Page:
Retiree Maurizio Feraboli taps a grocery list into a tablet and sends wheeled robots to retrieve food from a store near his apartment outside Pisa, Italy. His neighbor Wanda Mascitelli directs robots to grab the trash from her kitchen and drop it into a dumpster on her street. A robot also warns Mascitelli about a possible gas leak and later brings her a glass of water and a bottle of vitamins.
These scenes are from a video promoting the European research project Robot-Era, which recently concluded the world’s largest real-life trial of robot aides for the elderly. About 160 seniors in Italy and Sweden tested the robots during the four-year project, which received €6.5 million ($7.2 million) from the European Commission and €2.2 million from partners including Italian manufacturer Robotech and Apple supplier STMicroelectronics. Now Robot-Era manager Filippo Cavallo and fellow professors at the BioRobotics Institute at the Sant’Anna School of Advanced Studies outside Pisa have started a company called Co-Robotics to commercialize the technology. “The robots in the video are ready” for more testing, says Cavallo, who plans to start selling them as soon as next year.
As part of a plan to strengthen the region’s robotics industry, the European Commission is investing tens of millions of euros annually in technology to help the elderly. The projects may not be as sensational as Toshiba’s android, ChihiraAico, which resembles a Japanese woman, or Honda’s humanoid assistant, Asimo, but the results are on “the same level or even more advanced,” says Uwe Haass, a former secretary-general of EuRobotics, a nonprofit advocacy group in Brussels that works with the commission.
Backed by €4.3 million from the European Commission and partners such as Siemens and Telecom Italia, a project called Acanto launched in February 2015 to make robotic walkers that encourage seniors to exercise and socialize. About 100 seniors in Spain, Italy, and the U.K. will test the devices before the experiment concludes in 2018. The goal is to have a version of the walker for hospitals and a less expensive one for families priced for less than €2,000, says Luigi Palopoli, the University of Trento computer engineering professor overseeing the project. “A walker that is a robot but doesn’t look like a robot” has a better chance of being accepted into everyday life, he says.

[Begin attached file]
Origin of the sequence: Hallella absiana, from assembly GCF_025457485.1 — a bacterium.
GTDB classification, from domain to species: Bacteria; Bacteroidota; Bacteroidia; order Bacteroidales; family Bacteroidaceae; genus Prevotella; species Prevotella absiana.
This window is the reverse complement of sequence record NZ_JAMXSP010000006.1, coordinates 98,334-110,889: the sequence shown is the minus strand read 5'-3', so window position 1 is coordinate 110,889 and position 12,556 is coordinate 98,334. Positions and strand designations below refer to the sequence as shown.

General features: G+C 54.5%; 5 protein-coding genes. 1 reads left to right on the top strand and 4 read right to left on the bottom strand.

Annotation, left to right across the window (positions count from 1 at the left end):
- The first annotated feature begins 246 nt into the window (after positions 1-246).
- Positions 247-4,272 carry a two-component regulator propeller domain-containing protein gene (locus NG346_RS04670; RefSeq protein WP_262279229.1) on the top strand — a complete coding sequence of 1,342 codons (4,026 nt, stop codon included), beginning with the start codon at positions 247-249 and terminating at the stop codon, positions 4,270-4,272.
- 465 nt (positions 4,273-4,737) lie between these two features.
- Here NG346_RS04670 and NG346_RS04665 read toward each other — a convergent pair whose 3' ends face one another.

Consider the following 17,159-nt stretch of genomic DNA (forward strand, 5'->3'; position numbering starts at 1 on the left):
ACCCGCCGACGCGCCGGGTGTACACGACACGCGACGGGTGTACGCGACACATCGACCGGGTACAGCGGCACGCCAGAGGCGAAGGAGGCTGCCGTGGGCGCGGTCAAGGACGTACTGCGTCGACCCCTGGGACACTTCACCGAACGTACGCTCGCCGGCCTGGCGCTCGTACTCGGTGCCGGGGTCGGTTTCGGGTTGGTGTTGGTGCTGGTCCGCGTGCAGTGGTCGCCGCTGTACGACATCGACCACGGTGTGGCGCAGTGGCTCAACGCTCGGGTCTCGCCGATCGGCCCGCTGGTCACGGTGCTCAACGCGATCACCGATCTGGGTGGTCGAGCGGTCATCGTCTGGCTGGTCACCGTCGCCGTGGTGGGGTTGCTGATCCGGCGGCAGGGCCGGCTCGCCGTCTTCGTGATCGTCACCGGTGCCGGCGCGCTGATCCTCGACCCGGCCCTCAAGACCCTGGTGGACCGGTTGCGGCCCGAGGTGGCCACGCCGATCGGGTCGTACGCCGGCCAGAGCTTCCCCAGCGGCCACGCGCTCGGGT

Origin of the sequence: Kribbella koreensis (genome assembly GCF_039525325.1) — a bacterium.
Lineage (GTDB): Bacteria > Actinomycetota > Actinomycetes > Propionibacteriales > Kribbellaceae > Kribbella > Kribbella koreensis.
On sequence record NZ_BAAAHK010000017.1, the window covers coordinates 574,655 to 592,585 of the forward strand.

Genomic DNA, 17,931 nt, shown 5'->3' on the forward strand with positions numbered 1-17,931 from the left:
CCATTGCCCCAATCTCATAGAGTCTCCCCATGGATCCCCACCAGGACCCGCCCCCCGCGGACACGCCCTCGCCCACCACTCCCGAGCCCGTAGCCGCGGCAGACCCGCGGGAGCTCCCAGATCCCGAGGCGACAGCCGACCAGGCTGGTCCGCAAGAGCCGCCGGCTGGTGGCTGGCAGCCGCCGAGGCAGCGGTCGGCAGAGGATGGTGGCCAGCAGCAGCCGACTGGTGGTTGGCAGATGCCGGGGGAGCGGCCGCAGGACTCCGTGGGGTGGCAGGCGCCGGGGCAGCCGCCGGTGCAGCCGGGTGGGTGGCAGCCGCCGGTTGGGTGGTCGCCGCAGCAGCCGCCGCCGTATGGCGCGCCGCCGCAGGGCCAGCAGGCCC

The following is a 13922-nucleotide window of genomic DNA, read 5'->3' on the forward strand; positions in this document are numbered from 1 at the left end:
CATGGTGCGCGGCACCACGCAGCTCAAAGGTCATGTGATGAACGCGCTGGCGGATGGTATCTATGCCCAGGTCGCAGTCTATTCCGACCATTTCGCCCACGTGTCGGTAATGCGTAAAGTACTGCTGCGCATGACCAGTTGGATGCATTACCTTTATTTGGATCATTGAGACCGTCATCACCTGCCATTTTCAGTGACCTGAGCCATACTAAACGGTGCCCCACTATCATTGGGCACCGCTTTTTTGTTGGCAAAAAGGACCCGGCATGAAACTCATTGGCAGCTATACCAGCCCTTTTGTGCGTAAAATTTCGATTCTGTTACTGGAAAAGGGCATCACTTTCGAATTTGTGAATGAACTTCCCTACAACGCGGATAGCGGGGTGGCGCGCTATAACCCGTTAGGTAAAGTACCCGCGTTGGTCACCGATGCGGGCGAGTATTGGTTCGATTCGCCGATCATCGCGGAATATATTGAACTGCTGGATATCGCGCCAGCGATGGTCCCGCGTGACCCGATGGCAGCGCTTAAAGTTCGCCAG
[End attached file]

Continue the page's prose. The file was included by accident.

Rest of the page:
The European Commission has given €4 million to Mario, a group that’s developing robot companions for people with dementia. “You can ask the robot the same thing 10 times, and it will never get annoyed,” says Kathy Murphy, a professor at the School of Nursing and Midwifery at Irish university NUI Galway. She’s helping manage the research with partners such as French developer Robosoft and the U.K. town of Stockport. This summer, Mario will start pilot programs with seniors in Ireland, the U.K., and Italy. When the project concludes in 2018, the goal is to commercialize a “cost-effective robot that health-care providers would wish to purchase” to help assuage loneliness and isolation and reduce health-care staff, says Murphy.
“The commission has very clear goals around the use of robotics in the field of active and healthy aging,” says Andy Bleaden, Stockport’s funding and programs manager and an external evaluator for projects seeking funding from the European Commission. Along with addressing a social need, he says, “the reason the EC is putting money on the table is to get ours to market faster than our competitors.”
That’s the goal of Vincent Dupourqué, the founder of Robosoft in Aquitaine, France, which makes the Kompaï robots Mario is testing. A biomedical engineer who’s been working in robotics since the end of the 1970s, he plans to take Kompaï robots into commercial production next year and produce 10,000 units annually in 2020, selling them for €5,000 each. Because of the shortage of caregivers and snowballing interest in robotics from nursing homes and insurers, “this is the right time to accelerate,” says Dupourqué.
Worldwide, manufacturers sold 4,416 elderly and handicap assistance robots in 2014, according to a fall report from the International Federation of Robotics in Frankfurt. IFR describes elderly care as a “major market of tomorrow” and projects sales will total 32,500 units from 2015 through 2018.
Proving robots can better seniors’ quality of life and reduce the cost of caring is crucial to developing the market, says Anne Gradvohl, innovation director at Intériale, a Paris-based insurer that tested Kompaï robots in a handful of elderly clients’ homes last year. Participants “realized robotics is not dehumanizing the relationship,” she says. “They realized robots aren’t there to replace caretakers” but to complement them and “give peace of mind to their families in case of an emergency.” Gradvohl, who says other insurers are investing in robotics companies focused on the elderly, is planning a second round of in-home testing with Kompaï robots. That will last 6 to 12 months with a larger group of clients who need daily assistance. “We don’t consider robotics an answer to everything,” she says, “but it can help people stay at home longer with security at an affordable price.”
The bottom line: By one estimate, 32,500 robots designed to help care for the elderly and disabled will be sold from 2015 through 2018.